Mindfulness at Work

February 1st, 2018:

In today’s world of ever-increasing connectivity, our desks are littered with distractions of multiple monitors, computers, smart phones, documents, social media, and music players all while we try to accomplish demands from multiple projects and overreaching goals. Just like all of our devices, we’re constantly connected and distracted. Balancing the ever-rising expectations and competing demands for both our personal and professional lives creates ever-increasing stresses at the forefront of our minds.

For me, I tend to fall into habits that can hinder my productivity and cloud my thinking. Too often I find myself wanting to check my email during a meeting, for example, or take a coffee break when I already had too many cups. Practicing mindfulness has been a key tool in breaking away from these habits and recognizing the meaning of the stresses causing them. Mindfulness is the practice of bringing your attention to the present moment. The goal is to recognize and accept inner thoughts and feelings without judgment. While that may sound like a spiritual quest on a path to enlightenment, when applied to everyday situations it can be a powerful tool.

Spending a few minutes every day on my mindfulness practice reminds me to look at the present and observe what is happening now. To notice the body language of the people I’m meeting with or the facial expressions during a presentation. To recognize opportunities where praise is needed and appreciated. Or even in the least stressful of times, to simply improve my focus on executing a task successfully.  Instead of mindlessly trying to finish something as quickly as possible, I am reminded to take a moment to consider all the options available for potential paths to success.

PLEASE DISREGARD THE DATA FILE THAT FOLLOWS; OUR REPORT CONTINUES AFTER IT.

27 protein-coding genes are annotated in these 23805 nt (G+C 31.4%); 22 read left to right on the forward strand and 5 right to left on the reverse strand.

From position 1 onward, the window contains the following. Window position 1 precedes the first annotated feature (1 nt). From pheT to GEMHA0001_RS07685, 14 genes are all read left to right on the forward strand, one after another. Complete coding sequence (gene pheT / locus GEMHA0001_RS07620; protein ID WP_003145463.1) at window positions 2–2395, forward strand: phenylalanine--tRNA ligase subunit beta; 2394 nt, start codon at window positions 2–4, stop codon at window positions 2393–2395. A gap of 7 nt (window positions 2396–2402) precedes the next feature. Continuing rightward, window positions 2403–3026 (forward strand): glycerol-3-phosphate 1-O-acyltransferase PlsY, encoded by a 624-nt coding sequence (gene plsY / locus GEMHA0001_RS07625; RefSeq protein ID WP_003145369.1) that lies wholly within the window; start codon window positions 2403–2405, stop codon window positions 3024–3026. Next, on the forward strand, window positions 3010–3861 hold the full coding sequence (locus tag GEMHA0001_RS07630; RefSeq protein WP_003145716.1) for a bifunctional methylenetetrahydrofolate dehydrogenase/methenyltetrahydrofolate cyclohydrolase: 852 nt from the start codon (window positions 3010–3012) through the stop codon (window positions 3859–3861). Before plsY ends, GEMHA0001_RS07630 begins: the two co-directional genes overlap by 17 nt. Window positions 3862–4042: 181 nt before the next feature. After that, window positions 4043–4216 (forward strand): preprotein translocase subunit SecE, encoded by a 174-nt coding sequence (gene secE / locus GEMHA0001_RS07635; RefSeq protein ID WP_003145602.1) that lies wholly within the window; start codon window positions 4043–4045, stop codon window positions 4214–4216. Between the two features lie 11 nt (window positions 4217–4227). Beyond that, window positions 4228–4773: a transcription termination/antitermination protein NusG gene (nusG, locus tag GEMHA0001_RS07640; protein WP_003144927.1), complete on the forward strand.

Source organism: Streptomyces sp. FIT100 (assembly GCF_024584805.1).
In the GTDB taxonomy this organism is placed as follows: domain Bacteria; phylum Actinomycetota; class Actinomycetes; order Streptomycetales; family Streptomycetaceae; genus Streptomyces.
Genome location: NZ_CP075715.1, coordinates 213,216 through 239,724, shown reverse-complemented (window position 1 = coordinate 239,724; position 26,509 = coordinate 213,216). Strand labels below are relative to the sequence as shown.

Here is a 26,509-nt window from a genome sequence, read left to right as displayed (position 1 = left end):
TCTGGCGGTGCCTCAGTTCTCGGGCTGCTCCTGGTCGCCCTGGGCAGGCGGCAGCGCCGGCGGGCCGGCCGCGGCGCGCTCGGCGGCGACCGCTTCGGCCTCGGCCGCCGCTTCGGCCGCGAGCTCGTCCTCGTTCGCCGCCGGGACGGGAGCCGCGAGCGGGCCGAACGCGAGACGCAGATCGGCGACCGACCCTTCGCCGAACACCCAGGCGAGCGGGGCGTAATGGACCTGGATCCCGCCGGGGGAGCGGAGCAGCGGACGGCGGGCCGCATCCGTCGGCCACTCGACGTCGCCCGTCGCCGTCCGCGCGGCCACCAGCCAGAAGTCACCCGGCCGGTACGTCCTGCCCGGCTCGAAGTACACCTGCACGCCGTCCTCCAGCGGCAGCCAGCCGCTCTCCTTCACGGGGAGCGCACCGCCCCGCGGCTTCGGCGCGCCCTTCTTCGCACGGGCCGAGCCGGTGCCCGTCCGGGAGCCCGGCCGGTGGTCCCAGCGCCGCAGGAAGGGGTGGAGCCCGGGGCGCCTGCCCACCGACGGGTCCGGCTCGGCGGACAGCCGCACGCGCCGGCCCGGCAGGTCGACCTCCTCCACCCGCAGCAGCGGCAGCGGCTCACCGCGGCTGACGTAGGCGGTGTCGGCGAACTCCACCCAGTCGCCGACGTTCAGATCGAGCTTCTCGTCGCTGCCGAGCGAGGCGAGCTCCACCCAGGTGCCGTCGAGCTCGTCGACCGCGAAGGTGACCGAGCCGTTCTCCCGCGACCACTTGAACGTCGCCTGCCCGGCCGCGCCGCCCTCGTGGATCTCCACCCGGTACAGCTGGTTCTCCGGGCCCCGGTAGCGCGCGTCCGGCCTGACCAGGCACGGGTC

The benefits for employers are just as numerous as they are in our personal lives. Research has shown that mindfulness in the workplace reduces employee absenteeism and turnover, improves cognitive functions, increases employee productivity, enhances employer/employee and client relationships, and improves job satisfaction. The old mentality of “working faster, working harder, doing more with less” doesn’t necessarily translate to greater productivity and success. The Harvard Business Review defines mindfulness as “the awareness of events and potentialities within an environment.” Instead of letting mindlessness rob every one of the opportunity to see the potential paths to success, incorporating mindfulness into the workplace can make workers both personally happier and professionally more productive.

My practice began with a group workshop on guided meditation where we followed the instructions of a steady-voiced teacher. By the end of the eight weeks of classes, I began to notice small changes in my mindset as something stressful or distracting came up. Instead of worry causing me to act rashly, I was able to identify the stress and rationalize a solution to the problem. Throughout the years, I’ve built upon that experience with more guided meditations and breathing exercises using different apps and incorporating yoga into my routine to add mindfulness to my physical activity as well.

There are many methods to practice mindfulness, but the easiest way to start is just a minute or two a day. Before you start your day, get in the habit of focusing on your breathing, being aware of the sensations in your body, and as you see your mind wander, bring your attention back to your breath. And if you find it too difficult to start with that, it’s even easier with many apps that are available today.

-Gary Carlson, Mechanical Engineer